Autumn could be my favourite season in the garden. Leaves and late summer flowers are my colour palette; sunset shades; warm, rich and vibrant. We are so lucky in temperate regions that we have this changing picture as the green canopy of summer becomes the fiery mantle of fall. The light is kinder too. Gone are the harsh rays of midsummer; the lower light of autumn displays all colours, especially the sapphire blues and hot pinks of asters to the greatest advantage.
The autumn garden is full of delights and surprises. Dewey grass, colourful toadstools, a colourful carpet of fallen leaves. There’s nothing like the sweet smell of autumn so get out there and make the most of it.
Any experienced gardener will tell you that autumn is nature’s time for planting. That’s not just a ploy to get you out there. The soil is warm and moist; newly planted trees and shrubs have got all winter to get their roots out into the ground, to establish before they have to cope with supporting leaves and flowers next summer. Chances are, if you plant now you will have less aftercare to administer next season.
Preparing the soil is easier too. Digging is a pleasure in autumn and after some rainfall it’s not as arduous. Even those gardening on heavy clay will agree that it’s better to cultivate now, rather than when that clay soil is heavy and soggy in early spring.
Ground preparation is the key to successful planting. Fork in plenty of good garden compost or a shrub and tree planting compost. Alternatively use the compost from your pots and containers when you tip out that summer bedding.
Whatever you are planting, always water it thoroughly before you take it out of its pot. Dig a hole that’s deep enough and wide enough to accommodate the rootball with plenty of space all around it.
- Make sure you break up the soil in the bottom of the planting hole with a fork.
- Add a slow release general fertiliser to the soil as you backfill around the rootball.
- Firm the soil around the roots and water your new plant thoroughly. If you get your levels right leaving a shallow saucer shaped depression around the plant, it really helps to direct rainfall into the roots; it is easier when you water too.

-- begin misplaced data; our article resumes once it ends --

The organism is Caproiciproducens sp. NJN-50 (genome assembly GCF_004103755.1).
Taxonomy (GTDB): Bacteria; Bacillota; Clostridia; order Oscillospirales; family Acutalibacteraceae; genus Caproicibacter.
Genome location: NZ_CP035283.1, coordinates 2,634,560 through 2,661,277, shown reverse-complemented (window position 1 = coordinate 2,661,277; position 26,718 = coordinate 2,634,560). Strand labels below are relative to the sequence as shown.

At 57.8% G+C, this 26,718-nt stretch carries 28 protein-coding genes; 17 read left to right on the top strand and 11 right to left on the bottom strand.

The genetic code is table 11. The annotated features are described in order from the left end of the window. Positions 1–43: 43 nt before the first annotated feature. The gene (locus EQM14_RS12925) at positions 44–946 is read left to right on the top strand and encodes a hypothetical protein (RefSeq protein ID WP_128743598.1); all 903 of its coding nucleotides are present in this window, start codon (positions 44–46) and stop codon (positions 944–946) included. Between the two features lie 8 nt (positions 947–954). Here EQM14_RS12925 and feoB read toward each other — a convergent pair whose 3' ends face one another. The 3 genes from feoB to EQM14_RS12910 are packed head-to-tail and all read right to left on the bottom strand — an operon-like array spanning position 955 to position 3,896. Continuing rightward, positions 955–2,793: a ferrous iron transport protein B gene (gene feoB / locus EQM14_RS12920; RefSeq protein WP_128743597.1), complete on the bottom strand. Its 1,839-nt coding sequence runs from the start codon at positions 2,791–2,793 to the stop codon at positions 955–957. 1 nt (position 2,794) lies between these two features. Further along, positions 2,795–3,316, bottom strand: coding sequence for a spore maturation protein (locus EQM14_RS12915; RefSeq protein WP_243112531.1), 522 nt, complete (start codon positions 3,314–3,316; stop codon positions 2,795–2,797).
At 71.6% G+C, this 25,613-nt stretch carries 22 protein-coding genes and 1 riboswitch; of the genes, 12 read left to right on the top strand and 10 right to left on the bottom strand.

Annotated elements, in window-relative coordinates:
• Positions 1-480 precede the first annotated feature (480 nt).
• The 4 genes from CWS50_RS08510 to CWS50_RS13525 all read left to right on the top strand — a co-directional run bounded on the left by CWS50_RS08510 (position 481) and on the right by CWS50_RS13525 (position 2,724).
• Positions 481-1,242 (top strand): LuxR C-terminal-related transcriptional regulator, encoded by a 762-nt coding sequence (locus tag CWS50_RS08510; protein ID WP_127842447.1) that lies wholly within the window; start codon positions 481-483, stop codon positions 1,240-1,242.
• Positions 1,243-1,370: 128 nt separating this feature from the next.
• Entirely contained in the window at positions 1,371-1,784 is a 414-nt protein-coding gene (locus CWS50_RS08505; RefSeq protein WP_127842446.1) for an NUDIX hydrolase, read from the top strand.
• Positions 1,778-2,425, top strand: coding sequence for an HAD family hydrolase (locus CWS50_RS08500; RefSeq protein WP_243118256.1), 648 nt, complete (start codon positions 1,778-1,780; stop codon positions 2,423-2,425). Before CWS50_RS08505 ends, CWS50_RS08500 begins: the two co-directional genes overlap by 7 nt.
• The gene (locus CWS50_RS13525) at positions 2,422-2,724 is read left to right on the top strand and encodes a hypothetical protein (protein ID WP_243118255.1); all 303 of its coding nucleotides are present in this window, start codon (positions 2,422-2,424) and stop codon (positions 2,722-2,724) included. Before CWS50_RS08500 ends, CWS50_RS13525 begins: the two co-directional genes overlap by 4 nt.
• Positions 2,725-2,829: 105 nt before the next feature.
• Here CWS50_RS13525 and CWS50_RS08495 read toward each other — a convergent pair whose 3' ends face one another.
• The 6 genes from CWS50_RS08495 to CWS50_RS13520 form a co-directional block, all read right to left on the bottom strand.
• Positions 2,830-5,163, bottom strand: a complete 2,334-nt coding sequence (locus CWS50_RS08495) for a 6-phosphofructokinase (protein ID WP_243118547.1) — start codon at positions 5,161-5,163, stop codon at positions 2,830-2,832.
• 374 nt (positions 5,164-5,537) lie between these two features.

My five favourites for sensational autumn colour
1. Japanese maple
The varieties of Acer palmatum are some of the finest shrubs or small trees for autumn colour. I would always choose a purple-leaved variety like ‘Bloodgood’ or ‘Fireglow’. These give you colourful foliage through spring and summer and a splendid show in autumn. They are tougher than people think. They don’t need acid soil and they do need full sun. They don’t like to be too dry at the roots. They are a great choice for pots, so ideal for small gardens.
2. Berberis thunbergii
Lovely arching stems of wine red leaves suffused with salmon pink at the tips of the shoots. A great mixer with other shrubs and perennials in summer, then ablaze in autumn as the leaves turn to scarlet. Grows on any soil in an open sunny position.
3. Smoke bush (Cotinus)
Cotinus are big growers, so they are shrubs for the back of the border, but you can restrict their size by pruning. I love the ever popular Cotinus coggygria ‘Royal Purple’ with its rich wine coloured, rounded leaves and fluffy flower heads in late summer. The crimson autumn colour is an added bonus; just when you thought it couldn’t get any better.
You may think of red-barked dogwoods as the shrubs you grow for their winter stems, or for their colourful variegated leaves. Cornus alba ‘Sibirica Variegata’ has both, and it doesn’t get too big either. However its best feature for me is the amazing crimson-pink autumn colour that spreads through those pretty green and white variegated leaves. Truly a shrub for all seasons.
5. Hardy plumbago
Ceratostigma willmottianum is a small twiggy shrub with, dark green pointed leaves. Planted in a sunny spot the leaves tint with flame and gold as autumn progresses, a lovely combination with the sapphire blue flowers, which are freely produced until the first hard frosts. Late butterflies love it as a source of nectar.